Monday 2nd March 2015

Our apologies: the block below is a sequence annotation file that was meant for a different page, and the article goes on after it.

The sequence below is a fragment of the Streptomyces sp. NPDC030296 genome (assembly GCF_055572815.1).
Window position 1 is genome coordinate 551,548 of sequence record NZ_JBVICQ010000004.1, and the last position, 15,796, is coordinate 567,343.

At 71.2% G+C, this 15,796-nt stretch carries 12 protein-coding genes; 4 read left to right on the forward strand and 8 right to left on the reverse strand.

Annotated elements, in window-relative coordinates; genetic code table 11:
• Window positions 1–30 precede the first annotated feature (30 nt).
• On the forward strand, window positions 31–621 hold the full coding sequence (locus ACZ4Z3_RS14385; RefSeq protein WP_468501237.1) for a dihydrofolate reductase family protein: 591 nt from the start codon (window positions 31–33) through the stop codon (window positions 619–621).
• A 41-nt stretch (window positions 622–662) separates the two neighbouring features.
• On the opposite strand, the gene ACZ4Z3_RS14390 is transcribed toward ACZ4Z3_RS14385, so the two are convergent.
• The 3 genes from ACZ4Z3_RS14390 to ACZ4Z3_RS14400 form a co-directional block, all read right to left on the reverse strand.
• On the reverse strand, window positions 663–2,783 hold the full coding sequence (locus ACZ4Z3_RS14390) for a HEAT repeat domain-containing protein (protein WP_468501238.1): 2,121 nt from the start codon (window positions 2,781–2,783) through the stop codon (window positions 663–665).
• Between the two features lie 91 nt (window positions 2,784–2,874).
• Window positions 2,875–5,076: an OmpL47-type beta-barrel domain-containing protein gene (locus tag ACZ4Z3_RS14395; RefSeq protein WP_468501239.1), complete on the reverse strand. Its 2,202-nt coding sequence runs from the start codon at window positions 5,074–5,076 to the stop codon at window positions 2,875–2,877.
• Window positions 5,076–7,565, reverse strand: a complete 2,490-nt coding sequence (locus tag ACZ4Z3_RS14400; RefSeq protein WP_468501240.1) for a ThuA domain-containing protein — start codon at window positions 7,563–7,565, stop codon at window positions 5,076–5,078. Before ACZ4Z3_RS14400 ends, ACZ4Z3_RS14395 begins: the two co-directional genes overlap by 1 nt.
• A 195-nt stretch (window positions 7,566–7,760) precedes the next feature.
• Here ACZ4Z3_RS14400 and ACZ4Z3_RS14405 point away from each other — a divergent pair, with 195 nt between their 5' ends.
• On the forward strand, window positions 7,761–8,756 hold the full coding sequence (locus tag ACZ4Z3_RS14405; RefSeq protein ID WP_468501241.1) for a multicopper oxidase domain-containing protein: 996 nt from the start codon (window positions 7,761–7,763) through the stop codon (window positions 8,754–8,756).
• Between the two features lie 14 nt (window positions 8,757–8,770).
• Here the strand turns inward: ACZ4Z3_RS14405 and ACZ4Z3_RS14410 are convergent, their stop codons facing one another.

NEWS TICKER, MARCH 2ND 2015: Moody's has released a special edition of its compendium of Asian oil and gas research, following the collapse of crude oil prices in recent months. The compendium, covering both corporates and sovereigns in the region. "The steep drop in crude oil prices since mid-2014 will materially reduce the earnings and cash flows of Asian oil & gas companies and weaken their credit metrics in 2015," says Vikas Halan, a Moody's vice president and senior credit officer. "At the same time the low prices will benefit most Asia Pacific sovereigns, given the region's status as a net oil importer," adds Halan. Crude prices more than halved between June 2014 and January 2015, reflecting higher-than-expected oil production in the US and lower demand in emerging markets. At the same time, with the slowing growth in worldwide demand, oil markets will likely remain oversupplied in the next two years. The demand-supply imbalance may be exacerbated if China's economic growth slows sharply or if significant lifting of economic sanctions on Iran further increases oil volumes. Moody's has lowered its price assumptions for Brent crude to $55/barrel through 2015 and $65/barrel in 2016. - Businesses are increasingly collecting and using data from, and about, consumers. This includes the identity of their customers, what they consume, where they live and work and other demographic information. It also includes information on who they connect with, their interests and attitudes. The UK Competition and Markets Authority is calling for information in a fact-finding exercise to help understand fully how businesses collect and use this data for commercial purposes and the implications for firms and consumers. Response forms can be found on the authority’s website - According to local press reports, Malaysia-based healthcare group Qualitas Healthcare Corporation Ltd, will decide this week either to list on Bursa Malaysia or put itself up for sale. The estimated value for the firm is reportedly around MYR1.2bn and press reports say it is in active negotiations with at least three potential buyers – International law firm Ropes & Gray has advised Crescent Capital Partners Management Pty Limited (Crescent) on the successful establishment of the over-subscribed Crescent Capital Partners V (Crescent V). An AUD675m fund, Crescent V will seek to invest in middle market businesses primarily in Australia and New Zealand with a focus on companies worth between AUD50m and AUD300m - MEPs will this week focus on the €315bn investment plan to boost growth in Europe, discussing with experts its three pillars: an investment fund, an advisory hub and a project pipeline. On Monday afternoon the economic affairs and budget committees hold a hearing with experts to discuss the €315bn investment plan for Europe as proposed by the European Commission - permanent tsb (PTSB), the Irish retail bank, will be using SAS solutions to deliver quicker and more efficient credit-decisioning, says the bank. Analysing this data in real-time will enable the bank to make quicker decisions that reflect each customer’s circumstances - The Straits Times Index (STI) ended +1.03 points higher or +0.03% to 3403.89, taking the year-to-date performance to +1.15%. The FTSE ST Mid Cap Index declined -0.39% while the FTSE ST Small Cap Index declined -1.14%. The top active stocks were SingTel (+0.47%), DBS (-1.48%), OCBC Bank (-0.86%), Noble (-3.08%) and UOB (-0.04%). The outperforming sectors today were represented by the FTSE ST Consumer Goods Index (+0.68%). The two biggest stocks of the FTSE ST Consumer Goods Index are Wilmar International (+0.31%) and Thai Beverage (+2.14%). The underperforming sector was the FTSE ST Basic Materials Index, which declined -3.44% with Midas Holdings’ share price gaining +1.61% and Geo Energy Resources’ share price declining -1.57%. The three most active Exchange Traded Funds (ETFs) by value today were the STI ETF (-0.29%), IS MSCI India (+0.37%), SPDR Gold Shares (+1.10%).